211
211

PROPERTY FROM A PRIVATE COLLECTION

Workshop of Rembrandt Harmensz. van Rijn
STUDY OF A WOMAN IN A WHITE CAP
Estimate
80,000120,000
LOT SOLD. 212,500 USD
JUMP TO LOT
211

PROPERTY FROM A PRIVATE COLLECTION

Workshop of Rembrandt Harmensz. van Rijn
STUDY OF A WOMAN IN A WHITE CAP
Estimate
80,000120,000
LOT SOLD. 212,500 USD
JUMP TO LOT

Details & Cataloguing

Master Paintings & Sculpture Day Sale

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Workshop of Rembrandt Harmensz. van Rijn
LEIDEN 1606 - 1669 AMSTERDAM
STUDY OF A WOMAN IN A WHITE CAP
bears remnants of signature and date center left: Rembrandt f. / 16..[6?]
oil on shaped panel
19 1/2  by 13 1/2  in.; 49.5 by 34.3 cm. 
Read Condition Report Read Condition Report

Provenance

Ferrari Collection, Bergamo, by 1905;
Acquired by the present collector in the 1980s. 

Literature

A. J. Rusconi, "Two Pictures by Rembrandt," in The Connoisseur, vol. V, 1905, pp. 195-196, reproduced;
E. van de Wetering, "Rembrandt's oil studies: new light on an old problem," in Rembrandt:  Quest of a Genius, Zwolle and Amsterdam 2006, pp. 188, 191, and 195, reproduced, fig. 217;
E. van de Wetering, A Corpus of Rembrandt Paintings, vol. VI, The Hague 2015, p. 281, under cat. no. 182;
D. DeWitt, “Study of a Woman in a White Cap,” in The Leiden Collection Catalogue, A. Wheelock Jr (ed.), New York (under versions and copies). 

Catalogue Note

This deftly handled Study of a woman in a white cap provides an intriguing insight into Rembrandt, the greatest painter of the Dutch Golden Age, his studio practices and his teaching methodology.  It depicts a woman in her late 60s turned in profile, her head covered with a white linen cap held in place by an oorijzer (an “ear iron”), which presumably has only been revealed because the flap of her cap has been pulled back.  The sitter’s face is cast in shadow and light falls from the upper left, illuminating only the side of her face and cheek, but lighting all of the folds of her cap.  It is simply a study of light.

The prototype of this image is a painting by Rembrandt himself of circa 1640 which only reappeared in 2005 and is now in the Leiden Collection in New York (see Literature). That painting had been in various American collections since the early 20th century and was largely unknown when it was sold in these rooms on 26 January, 2006, lot 10, where it was acquired by the current owner.  In the Leiden Collection Study of a woman in a white cap, Rembrandt presents a masterly study in light and form.  It is clear that given the sitter—who was most likely simply a domestic servant in his own employ rather than a patron— the painting was made as a personal object, a way to work through specific artistic challenges.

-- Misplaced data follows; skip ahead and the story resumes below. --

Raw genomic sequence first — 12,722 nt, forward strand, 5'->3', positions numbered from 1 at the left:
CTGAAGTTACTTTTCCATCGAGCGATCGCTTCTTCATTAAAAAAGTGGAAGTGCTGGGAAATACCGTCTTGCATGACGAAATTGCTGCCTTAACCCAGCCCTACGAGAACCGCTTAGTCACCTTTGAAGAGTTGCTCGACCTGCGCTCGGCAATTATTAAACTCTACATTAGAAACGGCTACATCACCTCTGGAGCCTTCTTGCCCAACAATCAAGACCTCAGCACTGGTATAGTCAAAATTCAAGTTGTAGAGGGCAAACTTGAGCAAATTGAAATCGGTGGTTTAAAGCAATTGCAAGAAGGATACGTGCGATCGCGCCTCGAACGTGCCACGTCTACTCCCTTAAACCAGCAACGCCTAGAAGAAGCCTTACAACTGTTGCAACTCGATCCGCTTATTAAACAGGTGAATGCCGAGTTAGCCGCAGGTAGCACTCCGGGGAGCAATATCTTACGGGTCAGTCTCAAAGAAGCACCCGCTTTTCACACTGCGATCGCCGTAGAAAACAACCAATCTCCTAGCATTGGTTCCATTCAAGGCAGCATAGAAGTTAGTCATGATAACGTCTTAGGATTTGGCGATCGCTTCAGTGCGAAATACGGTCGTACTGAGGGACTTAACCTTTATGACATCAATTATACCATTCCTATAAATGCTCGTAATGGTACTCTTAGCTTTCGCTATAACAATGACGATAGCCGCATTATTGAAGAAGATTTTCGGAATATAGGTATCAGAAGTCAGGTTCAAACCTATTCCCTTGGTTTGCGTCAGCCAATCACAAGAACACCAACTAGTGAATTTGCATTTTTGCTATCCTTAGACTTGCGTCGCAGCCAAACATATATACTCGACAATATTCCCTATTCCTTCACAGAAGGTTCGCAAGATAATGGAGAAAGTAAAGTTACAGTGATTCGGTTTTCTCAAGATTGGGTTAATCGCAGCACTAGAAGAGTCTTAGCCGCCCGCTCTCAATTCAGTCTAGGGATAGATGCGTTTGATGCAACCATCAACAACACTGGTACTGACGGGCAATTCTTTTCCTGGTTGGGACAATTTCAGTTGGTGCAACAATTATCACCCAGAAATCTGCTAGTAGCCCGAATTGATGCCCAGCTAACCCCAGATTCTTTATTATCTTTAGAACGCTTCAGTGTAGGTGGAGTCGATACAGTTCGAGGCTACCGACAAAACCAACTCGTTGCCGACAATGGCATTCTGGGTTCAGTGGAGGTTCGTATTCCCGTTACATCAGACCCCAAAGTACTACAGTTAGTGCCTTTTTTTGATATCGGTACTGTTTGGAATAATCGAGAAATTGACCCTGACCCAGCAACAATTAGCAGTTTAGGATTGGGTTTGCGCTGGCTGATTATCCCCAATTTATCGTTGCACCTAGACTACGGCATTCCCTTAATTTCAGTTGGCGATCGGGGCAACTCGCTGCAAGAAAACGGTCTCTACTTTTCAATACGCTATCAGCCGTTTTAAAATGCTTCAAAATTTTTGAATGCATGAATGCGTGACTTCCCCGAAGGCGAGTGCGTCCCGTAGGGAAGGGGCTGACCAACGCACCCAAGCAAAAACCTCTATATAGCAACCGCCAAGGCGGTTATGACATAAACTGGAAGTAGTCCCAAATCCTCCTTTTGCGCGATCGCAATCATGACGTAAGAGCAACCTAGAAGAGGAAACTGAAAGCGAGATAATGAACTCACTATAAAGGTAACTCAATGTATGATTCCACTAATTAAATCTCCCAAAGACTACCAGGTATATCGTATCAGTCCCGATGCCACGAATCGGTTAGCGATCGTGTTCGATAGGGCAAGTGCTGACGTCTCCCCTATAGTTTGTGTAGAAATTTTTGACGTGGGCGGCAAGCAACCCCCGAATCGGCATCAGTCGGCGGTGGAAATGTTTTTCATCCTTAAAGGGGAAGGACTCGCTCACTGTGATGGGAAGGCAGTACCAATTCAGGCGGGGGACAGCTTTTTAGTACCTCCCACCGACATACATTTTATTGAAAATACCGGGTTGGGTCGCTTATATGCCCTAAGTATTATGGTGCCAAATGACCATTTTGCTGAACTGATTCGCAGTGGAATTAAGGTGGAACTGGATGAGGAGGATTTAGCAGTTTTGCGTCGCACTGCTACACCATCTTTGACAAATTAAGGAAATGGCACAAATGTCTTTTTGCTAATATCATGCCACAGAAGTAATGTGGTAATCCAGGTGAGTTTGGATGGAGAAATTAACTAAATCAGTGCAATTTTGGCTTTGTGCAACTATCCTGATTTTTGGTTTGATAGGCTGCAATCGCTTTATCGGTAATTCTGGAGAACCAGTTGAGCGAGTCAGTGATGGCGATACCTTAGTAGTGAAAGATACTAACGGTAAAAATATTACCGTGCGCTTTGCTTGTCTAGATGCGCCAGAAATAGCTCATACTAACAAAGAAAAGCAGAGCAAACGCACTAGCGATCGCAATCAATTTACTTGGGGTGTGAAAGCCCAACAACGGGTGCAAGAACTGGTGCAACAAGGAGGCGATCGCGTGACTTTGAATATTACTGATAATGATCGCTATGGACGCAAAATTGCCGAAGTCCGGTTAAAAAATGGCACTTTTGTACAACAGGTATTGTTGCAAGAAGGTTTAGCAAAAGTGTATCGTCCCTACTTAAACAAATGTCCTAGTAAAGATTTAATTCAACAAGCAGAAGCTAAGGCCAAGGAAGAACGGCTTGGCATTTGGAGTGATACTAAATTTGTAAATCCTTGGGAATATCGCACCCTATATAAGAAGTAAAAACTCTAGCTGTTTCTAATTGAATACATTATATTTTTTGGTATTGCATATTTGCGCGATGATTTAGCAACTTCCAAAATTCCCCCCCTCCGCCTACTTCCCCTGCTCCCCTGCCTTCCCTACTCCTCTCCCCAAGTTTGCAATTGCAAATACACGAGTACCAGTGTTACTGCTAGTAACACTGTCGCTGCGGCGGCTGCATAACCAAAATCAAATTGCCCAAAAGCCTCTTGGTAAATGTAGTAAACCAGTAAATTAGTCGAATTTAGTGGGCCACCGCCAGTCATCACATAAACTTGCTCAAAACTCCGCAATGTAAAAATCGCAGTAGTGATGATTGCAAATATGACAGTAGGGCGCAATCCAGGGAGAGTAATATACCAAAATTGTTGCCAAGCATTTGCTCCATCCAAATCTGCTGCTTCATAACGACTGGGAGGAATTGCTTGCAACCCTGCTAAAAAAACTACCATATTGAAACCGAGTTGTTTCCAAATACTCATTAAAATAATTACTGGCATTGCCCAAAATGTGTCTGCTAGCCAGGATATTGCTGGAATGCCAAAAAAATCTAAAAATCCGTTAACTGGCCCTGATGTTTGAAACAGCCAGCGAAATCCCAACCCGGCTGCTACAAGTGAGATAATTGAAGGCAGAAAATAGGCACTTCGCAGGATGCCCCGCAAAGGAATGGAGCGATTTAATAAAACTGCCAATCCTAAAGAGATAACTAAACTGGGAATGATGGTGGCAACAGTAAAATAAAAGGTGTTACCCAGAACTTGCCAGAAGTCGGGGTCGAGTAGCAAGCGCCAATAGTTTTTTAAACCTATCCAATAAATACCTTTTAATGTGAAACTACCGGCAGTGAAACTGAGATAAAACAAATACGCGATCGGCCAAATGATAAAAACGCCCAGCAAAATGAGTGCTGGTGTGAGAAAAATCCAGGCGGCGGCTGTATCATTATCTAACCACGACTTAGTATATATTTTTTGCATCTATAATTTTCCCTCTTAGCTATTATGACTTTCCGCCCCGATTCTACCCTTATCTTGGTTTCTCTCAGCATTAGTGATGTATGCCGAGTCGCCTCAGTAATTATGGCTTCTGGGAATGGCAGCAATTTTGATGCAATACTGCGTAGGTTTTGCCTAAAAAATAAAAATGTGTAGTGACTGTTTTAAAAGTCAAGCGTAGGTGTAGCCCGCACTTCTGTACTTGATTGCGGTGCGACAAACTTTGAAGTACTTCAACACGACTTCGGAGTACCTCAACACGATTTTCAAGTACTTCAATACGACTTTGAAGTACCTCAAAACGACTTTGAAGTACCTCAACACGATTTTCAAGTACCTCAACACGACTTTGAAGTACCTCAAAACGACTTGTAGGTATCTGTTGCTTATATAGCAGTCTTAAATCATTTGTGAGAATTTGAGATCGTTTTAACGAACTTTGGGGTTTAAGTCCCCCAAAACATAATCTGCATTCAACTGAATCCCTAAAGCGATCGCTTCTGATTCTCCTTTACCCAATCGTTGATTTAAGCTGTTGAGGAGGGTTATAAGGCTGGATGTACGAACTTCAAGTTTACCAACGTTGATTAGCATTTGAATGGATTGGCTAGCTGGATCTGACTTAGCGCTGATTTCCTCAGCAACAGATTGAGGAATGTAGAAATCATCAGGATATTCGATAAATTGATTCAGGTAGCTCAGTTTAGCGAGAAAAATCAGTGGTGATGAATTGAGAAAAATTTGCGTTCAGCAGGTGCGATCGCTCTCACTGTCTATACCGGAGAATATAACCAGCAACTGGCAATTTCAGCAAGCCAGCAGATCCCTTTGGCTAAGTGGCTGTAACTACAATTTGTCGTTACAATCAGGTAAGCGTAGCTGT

The present panel repeats these challenges and meets them with skill.  Pigment is applied in a free and painterly manner similar to that which Rembrandt used, but not in the dry stroke by stroke fashion of a mere copyist.  It is by an independent hand, and must have been made in Rembrandt’s studio, probably under his direction.  That the painting originated in the workshop is confirmed by a number of factors, not least of which is the history of Rembrandt’s original, which was painted over at an early date to create a more formal portrait.1  This picture reflects the initial composition, and retains the rounded top that was original to the Leiden Collection study.  Dendrochronological analysis of the present panel also places the painting firmly in the right period, with a plausible dating for use from 1635 and upwards. The Leiden painting has been dated stylistically to circa 1640, thus suggesting that the two panels were created within a relatively short period of time.  Those years were a period of great artistic activity in Rembrandt’s studio and a number of important artists were training under him at the time; Govaert Flinck was in the workshop until 1638, and Ferdinand Bol until about 1641.  While it is difficult to say who was the author of this Study of a Woman in a White Cap, it must have been one of Rembrandt’s more talented pupils.

 

1. Amongst other changes and additions, a sumptuous fur collar was added to the painting in an attempt to create a more commercial image. 

2. A Dendrochronological analysis by Prof. Dr. Peter Klein is available for inspection, noting that the panel is made of one oak board of Western German/Netherlandish origin. He considers a creation of the panel from 1635 upwards to be plausible.

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